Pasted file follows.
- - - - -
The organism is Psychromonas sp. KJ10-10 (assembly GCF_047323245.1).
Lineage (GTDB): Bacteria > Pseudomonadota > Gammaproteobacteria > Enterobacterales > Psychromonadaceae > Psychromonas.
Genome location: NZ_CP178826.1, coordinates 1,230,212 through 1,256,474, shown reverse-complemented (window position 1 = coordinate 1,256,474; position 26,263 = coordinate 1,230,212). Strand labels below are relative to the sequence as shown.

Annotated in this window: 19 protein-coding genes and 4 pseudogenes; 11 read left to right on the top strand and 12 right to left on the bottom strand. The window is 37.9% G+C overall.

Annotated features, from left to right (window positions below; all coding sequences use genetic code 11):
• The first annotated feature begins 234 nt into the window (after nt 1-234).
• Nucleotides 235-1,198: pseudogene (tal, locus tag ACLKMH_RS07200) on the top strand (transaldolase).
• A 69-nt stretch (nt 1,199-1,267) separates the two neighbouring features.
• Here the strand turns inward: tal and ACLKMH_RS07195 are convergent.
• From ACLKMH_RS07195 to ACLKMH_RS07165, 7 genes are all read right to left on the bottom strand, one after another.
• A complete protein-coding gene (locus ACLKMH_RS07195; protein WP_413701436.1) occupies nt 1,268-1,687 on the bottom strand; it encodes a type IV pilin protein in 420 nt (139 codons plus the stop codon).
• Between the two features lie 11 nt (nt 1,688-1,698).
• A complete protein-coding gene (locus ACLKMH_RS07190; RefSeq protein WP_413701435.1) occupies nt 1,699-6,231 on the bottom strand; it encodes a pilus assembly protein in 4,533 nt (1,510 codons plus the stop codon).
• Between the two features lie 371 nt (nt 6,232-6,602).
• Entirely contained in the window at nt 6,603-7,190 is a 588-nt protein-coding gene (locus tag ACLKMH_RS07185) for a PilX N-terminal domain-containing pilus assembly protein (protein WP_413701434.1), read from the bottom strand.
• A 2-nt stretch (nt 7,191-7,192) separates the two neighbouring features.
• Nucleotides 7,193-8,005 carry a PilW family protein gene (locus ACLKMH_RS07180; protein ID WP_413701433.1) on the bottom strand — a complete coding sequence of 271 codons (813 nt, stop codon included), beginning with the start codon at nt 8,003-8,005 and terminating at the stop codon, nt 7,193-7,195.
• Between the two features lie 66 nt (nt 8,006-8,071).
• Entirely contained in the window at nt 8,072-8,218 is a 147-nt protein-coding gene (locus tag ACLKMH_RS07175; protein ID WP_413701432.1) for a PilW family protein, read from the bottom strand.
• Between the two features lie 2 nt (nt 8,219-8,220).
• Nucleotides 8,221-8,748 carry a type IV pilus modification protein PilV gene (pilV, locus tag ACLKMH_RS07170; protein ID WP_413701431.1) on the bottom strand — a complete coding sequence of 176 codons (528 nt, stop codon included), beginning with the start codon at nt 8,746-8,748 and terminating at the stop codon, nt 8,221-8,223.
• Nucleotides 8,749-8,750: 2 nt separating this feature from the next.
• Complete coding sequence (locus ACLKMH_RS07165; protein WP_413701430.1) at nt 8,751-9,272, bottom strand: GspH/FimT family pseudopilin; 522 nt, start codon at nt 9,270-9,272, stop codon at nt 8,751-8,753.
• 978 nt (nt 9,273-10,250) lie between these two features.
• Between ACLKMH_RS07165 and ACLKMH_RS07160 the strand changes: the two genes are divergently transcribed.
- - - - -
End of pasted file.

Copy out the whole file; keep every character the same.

The organism is Psychromonas sp. KJ10-10 (assembly GCF_047323245.1).
Lineage (GTDB): Bacteria > Pseudomonadota > Gammaproteobacteria > Enterobacterales > Psychromonadaceae > Psychromonas.
Genome location: NZ_CP178826.1, coordinates 1,230,212 through 1,256,474, shown reverse-complemented (window position 1 = coordinate 1,256,474; position 26,263 = coordinate 1,230,212). Strand labels below are relative to the sequence as shown.

Annotated in this window: 19 protein-coding genes and 4 pseudogenes; 11 read left to right on the top strand and 12 right to left on the bottom strand. The window is 37.9% G+C overall.

Annotated features, from left to right (window positions below; all coding sequences use genetic code 11):
• The first annotated feature begins 234 nt into the window (after nt 1-234).
• Nucleotides 235-1,198: pseudogene (tal, locus tag ACLKMH_RS07200) on the top strand (transaldolase).
• A 69-nt stretch (nt 1,199-1,267) separates the two neighbouring features.
• Here the strand turns inward: tal and ACLKMH_RS07195 are convergent.
• From ACLKMH_RS07195 to ACLKMH_RS07165, 7 genes are all read right to left on the bottom strand, one after another.
• A complete protein-coding gene (locus ACLKMH_RS07195; protein WP_413701436.1) occupies nt 1,268-1,687 on the bottom strand; it encodes a type IV pilin protein in 420 nt (139 codons plus the stop codon).
• Between the two features lie 11 nt (nt 1,688-1,698).
• A complete protein-coding gene (locus ACLKMH_RS07190; RefSeq protein WP_413701435.1) occupies nt 1,699-6,231 on the bottom strand; it encodes a pilus assembly protein in 4,533 nt (1,510 codons plus the stop codon).
• Between the two features lie 371 nt (nt 6,232-6,602).
• Entirely contained in the window at nt 6,603-7,190 is a 588-nt protein-coding gene (locus tag ACLKMH_RS07185) for a PilX N-terminal domain-containing pilus assembly protein (protein WP_413701434.1), read from the bottom strand.
• A 2-nt stretch (nt 7,191-7,192) separates the two neighbouring features.
• Nucleotides 7,193-8,005 carry a PilW family protein gene (locus ACLKMH_RS07180; protein ID WP_413701433.1) on the bottom strand — a complete coding sequence of 271 codons (813 nt, stop codon included), beginning with the start codon at nt 8,003-8,005 and terminating at the stop codon, nt 7,193-7,195.
• Between the two features lie 66 nt (nt 8,006-8,071).
• Entirely contained in the window at nt 8,072-8,218 is a 147-nt protein-coding gene (locus tag ACLKMH_RS07175; protein ID WP_413701432.1) for a PilW family protein, read from the bottom strand.
• Between the two features lie 2 nt (nt 8,219-8,220).
• Nucleotides 8,221-8,748 carry a type IV pilus modification protein PilV gene (pilV, locus tag ACLKMH_RS07170; protein ID WP_413701431.1) on the bottom strand — a complete coding sequence of 176 codons (528 nt, stop codon included), beginning with the start codon at nt 8,746-8,748 and terminating at the stop codon, nt 8,221-8,223.
• Nucleotides 8,749-8,750: 2 nt separating this feature from the next.
• Complete coding sequence (locus ACLKMH_RS07165; protein WP_413701430.1) at nt 8,751-9,272, bottom strand: GspH/FimT family pseudopilin; 522 nt, start codon at nt 9,270-9,272, stop codon at nt 8,751-8,753.
• 978 nt (nt 9,273-10,250) lie between these two features.
• Between ACLKMH_RS07165 and ACLKMH_RS07160 the strand changes: the two genes are divergently transcribed.